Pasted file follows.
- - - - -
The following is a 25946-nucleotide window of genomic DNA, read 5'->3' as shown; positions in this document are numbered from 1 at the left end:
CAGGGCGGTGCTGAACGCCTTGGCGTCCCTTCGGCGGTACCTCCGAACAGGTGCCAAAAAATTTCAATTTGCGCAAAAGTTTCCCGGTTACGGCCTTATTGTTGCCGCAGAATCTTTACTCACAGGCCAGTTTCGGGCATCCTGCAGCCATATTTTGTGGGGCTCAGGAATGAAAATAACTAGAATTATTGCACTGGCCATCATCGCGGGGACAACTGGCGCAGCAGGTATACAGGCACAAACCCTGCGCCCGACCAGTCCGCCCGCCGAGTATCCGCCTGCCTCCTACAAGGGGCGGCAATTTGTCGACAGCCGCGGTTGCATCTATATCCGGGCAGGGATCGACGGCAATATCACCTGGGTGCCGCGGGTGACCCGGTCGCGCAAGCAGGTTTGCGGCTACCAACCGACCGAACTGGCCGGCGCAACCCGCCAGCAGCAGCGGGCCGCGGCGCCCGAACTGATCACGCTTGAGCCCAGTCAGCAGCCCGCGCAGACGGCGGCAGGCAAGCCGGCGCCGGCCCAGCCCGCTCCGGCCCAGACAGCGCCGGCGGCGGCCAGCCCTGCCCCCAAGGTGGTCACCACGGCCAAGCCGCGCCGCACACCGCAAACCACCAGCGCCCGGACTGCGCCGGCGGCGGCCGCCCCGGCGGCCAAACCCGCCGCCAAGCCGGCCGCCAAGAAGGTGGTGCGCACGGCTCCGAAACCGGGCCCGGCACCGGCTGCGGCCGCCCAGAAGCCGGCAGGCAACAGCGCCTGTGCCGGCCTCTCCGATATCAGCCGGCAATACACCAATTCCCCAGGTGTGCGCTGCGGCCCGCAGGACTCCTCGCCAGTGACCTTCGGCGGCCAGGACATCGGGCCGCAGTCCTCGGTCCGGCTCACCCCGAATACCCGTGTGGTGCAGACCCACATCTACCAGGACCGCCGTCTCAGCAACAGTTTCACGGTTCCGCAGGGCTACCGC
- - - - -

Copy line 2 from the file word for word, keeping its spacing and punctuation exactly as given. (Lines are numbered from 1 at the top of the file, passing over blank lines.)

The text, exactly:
CAGGGCGGTGCTGAACGCCTTGGCGTCCCTTCGGCGGTACCTCCGAACAGGTGCCAAAAAATTTCAATTTGCGCAAAAGTTTCCCGGTTACGGCCTTATTGTTGCCGCAGAATCTTTACTCACAGGCCAGTTTCGGGCATCCTGCAGCCATATTTTGTGGGGCTCAGGAATGAAAATAACTAGAATTATTGCACTGGCCATCATCGCGGGGACAACTGGCGCAGCAGGTATACAGGCACAAACCCTGCGCCCGACCAGTCCGCCCGCCGAGTATCCGCCTGCCTCCTACAAGGGGCGGCAATTTGTCGACAGCCGCGGTTGCATCTATATCCGGGCAGGGATCGACGGCAATATCACCTGGGTGCCGCGGGTGACCCGGTCGCGCAAGCAGGTTTGCGGCTACCAACCGACCGAACTGGCCGGCGCAACCCGCCAGCAGCAGCGGGCCGCGGCGCCCGAACTGATCACGCTTGAGCCCAGTCAGCAGCCCGCGCAGACGGCGGCAGGCAAGCCGGCGCCGGCCCAGCCCGCTCCGGCCCAGACAGCGCCGGCGGCGGCCAGCCCTGCCCCCAAGGTGGTCACCACGGCCAAGCCGCGCCGCACACCGCAAACCACCAGCGCCCGGACTGCGCCGGCGGCGGCCGCCCCGGCGGCCAAACCCGCCGCCAAGCCGGCCGCCAAGAAGGTGGTGCGCACGGCTCCGAAACCGGGCCCGGCACCGGCTGCGGCCGCCCAGAAGCCGGCAGGCAACAGCGCCTGTGCCGGCCTCTCCGATATCAGCCGGCAATACACCAATTCCCCAGGTGTGCGCTGCGGCCCGCAGGACTCCTCGCCAGTGACCTTCGGCGGCCAGGACATCGGGCCGCAGTCCTCGGTCCGGCTCACCCCGAATACCCGTGTGGTGCAGACCCACATCTACCAGGACCGCCGTCTCAGCAACAGTTTCACGGTTCCGCAGGGCTACCGC